As the e-beam moves across the sample to SP2, the shadow circle centre moves in the opposite sense so that a new line can be drawn on the phosphor connecting the three points, PC2, CC and SC2. It follows that if the point CC is known and the shadow circle centre determined then the pattern centre can be found. The geometry is shown in Figure 2 (left). In the figure, D is the distance aperture to phosphor screen and Z, the e-.beam to screen distance. Then

(SC – CC) / (SC – PC ) = D / Z

From which the tracking of the movement of pattern centre PC can be found, provided D Z and CC are known. All three parameters D, Z and CC are found in a calibration experiment. The value of Z is found through the equation

Z = Rc D / (Ra – Rc)

Here, Rc is the radius of the shadow circle and Ra the radius of the aperture. Again if D and Ra are known, Z can be determined because Rc is a measured quantity. The terms D and Ra are manufacturing parameters. The point CC has to be determined by calibration. In fact, all three parameters can be determined in the same calibration procedure as shown next and we do not need to rely on high manufacturing tolerances.

The e-beam is positioned at two or more points on the sample surface and the shadow circle centres determined. At each point the points PC have to be determined. Two methods to do this have been investigated. One was to place two or more steel ball bearings between the e-beam position and the phosphor screen, (Dingley and Biggin 1984). The spheres cast elliptical shadows on the screen the major axes of which all intersect at the pattern centre. Z is then found through the equation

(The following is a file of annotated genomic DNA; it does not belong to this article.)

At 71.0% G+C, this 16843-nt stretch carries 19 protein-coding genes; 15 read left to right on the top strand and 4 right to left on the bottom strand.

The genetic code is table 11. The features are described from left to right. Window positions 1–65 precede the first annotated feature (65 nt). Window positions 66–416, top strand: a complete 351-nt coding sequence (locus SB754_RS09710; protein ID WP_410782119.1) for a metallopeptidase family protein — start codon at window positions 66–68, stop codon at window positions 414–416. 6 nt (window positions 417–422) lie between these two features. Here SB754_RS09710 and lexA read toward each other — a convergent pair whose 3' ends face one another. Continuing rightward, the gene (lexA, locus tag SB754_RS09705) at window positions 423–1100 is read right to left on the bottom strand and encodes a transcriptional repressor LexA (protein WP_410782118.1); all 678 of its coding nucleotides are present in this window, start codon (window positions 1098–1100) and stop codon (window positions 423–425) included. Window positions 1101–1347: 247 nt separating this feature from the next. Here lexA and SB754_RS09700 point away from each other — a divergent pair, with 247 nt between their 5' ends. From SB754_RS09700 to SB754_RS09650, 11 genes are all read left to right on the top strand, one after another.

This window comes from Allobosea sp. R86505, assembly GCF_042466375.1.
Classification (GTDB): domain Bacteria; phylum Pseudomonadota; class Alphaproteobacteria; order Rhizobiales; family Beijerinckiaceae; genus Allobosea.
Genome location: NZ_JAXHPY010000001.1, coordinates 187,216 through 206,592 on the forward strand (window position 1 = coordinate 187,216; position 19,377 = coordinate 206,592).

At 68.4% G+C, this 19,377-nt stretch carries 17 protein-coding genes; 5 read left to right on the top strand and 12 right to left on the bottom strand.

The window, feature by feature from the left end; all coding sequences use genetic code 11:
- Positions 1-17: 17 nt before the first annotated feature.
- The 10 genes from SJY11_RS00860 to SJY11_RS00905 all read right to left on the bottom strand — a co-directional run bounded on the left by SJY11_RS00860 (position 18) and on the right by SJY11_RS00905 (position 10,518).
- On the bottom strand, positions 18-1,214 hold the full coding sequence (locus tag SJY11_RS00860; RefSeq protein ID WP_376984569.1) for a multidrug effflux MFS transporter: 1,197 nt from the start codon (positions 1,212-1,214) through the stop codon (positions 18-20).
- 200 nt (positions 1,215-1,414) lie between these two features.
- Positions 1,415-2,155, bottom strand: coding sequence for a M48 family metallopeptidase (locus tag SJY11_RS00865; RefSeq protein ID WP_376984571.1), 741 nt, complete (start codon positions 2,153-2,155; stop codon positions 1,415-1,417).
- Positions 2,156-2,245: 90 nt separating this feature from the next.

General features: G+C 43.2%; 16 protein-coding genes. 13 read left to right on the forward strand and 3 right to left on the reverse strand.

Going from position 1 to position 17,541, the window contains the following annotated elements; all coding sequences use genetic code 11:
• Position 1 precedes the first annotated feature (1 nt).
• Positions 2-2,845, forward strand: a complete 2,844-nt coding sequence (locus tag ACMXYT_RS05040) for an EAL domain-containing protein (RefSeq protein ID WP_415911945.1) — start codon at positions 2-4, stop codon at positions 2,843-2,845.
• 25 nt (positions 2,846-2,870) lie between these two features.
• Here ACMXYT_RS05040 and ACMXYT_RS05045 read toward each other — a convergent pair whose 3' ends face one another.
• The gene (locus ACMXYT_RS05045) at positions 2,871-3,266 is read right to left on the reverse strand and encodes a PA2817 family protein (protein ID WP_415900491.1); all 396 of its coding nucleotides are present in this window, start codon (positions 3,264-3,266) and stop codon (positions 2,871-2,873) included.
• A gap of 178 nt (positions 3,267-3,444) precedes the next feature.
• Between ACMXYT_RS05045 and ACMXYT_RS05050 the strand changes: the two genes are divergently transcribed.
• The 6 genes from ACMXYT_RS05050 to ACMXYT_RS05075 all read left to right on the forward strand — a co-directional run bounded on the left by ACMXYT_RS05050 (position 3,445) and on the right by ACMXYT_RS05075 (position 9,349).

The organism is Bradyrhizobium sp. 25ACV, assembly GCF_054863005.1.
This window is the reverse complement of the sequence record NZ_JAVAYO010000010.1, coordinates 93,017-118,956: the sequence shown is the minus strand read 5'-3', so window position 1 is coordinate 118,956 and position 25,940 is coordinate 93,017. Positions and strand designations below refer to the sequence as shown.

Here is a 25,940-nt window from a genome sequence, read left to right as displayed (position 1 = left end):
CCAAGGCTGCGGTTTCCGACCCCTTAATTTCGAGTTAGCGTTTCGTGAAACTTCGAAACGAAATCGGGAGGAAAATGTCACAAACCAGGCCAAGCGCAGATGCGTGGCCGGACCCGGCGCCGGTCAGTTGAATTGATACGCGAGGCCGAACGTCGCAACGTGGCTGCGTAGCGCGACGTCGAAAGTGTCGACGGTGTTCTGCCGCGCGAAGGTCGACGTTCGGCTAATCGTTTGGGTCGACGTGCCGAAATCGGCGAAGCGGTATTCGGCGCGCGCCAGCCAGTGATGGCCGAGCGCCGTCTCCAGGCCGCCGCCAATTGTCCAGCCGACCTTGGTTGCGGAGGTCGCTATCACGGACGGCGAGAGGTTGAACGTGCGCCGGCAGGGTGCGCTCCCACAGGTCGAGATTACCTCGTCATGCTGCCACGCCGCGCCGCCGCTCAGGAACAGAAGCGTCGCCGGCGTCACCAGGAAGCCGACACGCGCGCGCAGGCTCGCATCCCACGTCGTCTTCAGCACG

Where a & b are the major and minor axes of the ellipse and d, the distance ellipse centre to pattern centre. The PC and Z values can be found using this method with an accuracy of around 1 pixel.

The calibration only has to be done once. When finished and tested as in Figure 3 the balls are removed and EBSD work for orientation and phase studies proceeds as normal. When HR EBSD is to be used, then to minimize scanning errors, the aperture shadow radius and centre are measured at each point of the scan. This is fully automated as is the calculation from these measurements of the PC and specimen to screen distance.



Figure 3. Between pattern centre and specimen to screen distance as determined by Balls method and back calculation from aperture shadow



The authors wish to thank the Interface Analysis centre at the University of Bristol for use of one of their SEMs to test this application.